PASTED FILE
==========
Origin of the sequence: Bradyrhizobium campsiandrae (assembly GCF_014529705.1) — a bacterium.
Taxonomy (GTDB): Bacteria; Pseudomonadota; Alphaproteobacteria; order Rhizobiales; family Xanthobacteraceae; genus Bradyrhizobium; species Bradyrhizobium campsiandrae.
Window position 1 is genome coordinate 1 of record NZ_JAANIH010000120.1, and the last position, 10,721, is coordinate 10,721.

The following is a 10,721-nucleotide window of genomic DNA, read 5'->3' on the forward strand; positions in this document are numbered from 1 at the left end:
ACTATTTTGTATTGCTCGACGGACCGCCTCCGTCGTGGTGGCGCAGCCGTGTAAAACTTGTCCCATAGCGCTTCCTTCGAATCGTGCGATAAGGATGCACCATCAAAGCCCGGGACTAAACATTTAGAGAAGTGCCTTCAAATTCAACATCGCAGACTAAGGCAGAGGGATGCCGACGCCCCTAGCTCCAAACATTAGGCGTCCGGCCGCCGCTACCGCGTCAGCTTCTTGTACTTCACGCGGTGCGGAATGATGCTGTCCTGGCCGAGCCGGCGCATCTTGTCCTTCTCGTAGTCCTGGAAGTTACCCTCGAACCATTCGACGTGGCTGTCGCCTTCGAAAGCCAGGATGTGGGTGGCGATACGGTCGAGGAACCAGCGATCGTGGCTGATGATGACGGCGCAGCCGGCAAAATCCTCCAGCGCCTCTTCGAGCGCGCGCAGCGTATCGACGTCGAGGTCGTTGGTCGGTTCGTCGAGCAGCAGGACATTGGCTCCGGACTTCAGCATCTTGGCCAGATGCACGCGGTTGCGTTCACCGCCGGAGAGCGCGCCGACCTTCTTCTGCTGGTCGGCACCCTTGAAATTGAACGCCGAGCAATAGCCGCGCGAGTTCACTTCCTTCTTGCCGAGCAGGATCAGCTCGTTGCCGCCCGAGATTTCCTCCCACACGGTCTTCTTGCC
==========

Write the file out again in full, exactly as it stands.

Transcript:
Origin of the sequence: Bradyrhizobium campsiandrae (assembly GCF_014529705.1) — a bacterium.
Taxonomy (GTDB): Bacteria; Pseudomonadota; Alphaproteobacteria; order Rhizobiales; family Xanthobacteraceae; genus Bradyrhizobium; species Bradyrhizobium campsiandrae.
Window position 1 is genome coordinate 1 of record NZ_JAANIH010000120.1, and the last position, 10,721, is coordinate 10,721.

The following is a 10,721-nucleotide window of genomic DNA, read 5'->3' on the forward strand; positions in this document are numbered from 1 at the left end:
ACTATTTTGTATTGCTCGACGGACCGCCTCCGTCGTGGTGGCGCAGCCGTGTAAAACTTGTCCCATAGCGCTTCCTTCGAATCGTGCGATAAGGATGCACCATCAAAGCCCGGGACTAAACATTTAGAGAAGTGCCTTCAAATTCAACATCGCAGACTAAGGCAGAGGGATGCCGACGCCCCTAGCTCCAAACATTAGGCGTCCGGCCGCCGCTACCGCGTCAGCTTCTTGTACTTCACGCGGTGCGGAATGATGCTGTCCTGGCCGAGCCGGCGCATCTTGTCCTTCTCGTAGTCCTGGAAGTTACCCTCGAACCATTCGACGTGGCTGTCGCCTTCGAAAGCCAGGATGTGGGTGGCGATACGGTCGAGGAACCAGCGATCGTGGCTGATGATGACGGCGCAGCCGGCAAAATCCTCCAGCGCCTCTTCGAGCGCGCGCAGCGTATCGACGTCGAGGTCGTTGGTCGGTTCGTCGAGCAGCAGGACATTGGCTCCGGACTTCAGCATCTTGGCCAGATGCACGCGGTTGCGTTCACCGCCGGAGAGCGCGCCGACCTTCTTCTGCTGGTCGGCACCCTTGAAATTGAACGCCGAGCAATAGCCGCGCGAGTTCACTTCCTTCTTGCCGAGCAGGATCAGCTCGTTGCCGCCCGAGATTTCCTCCCACACGGTCTTCTTGCC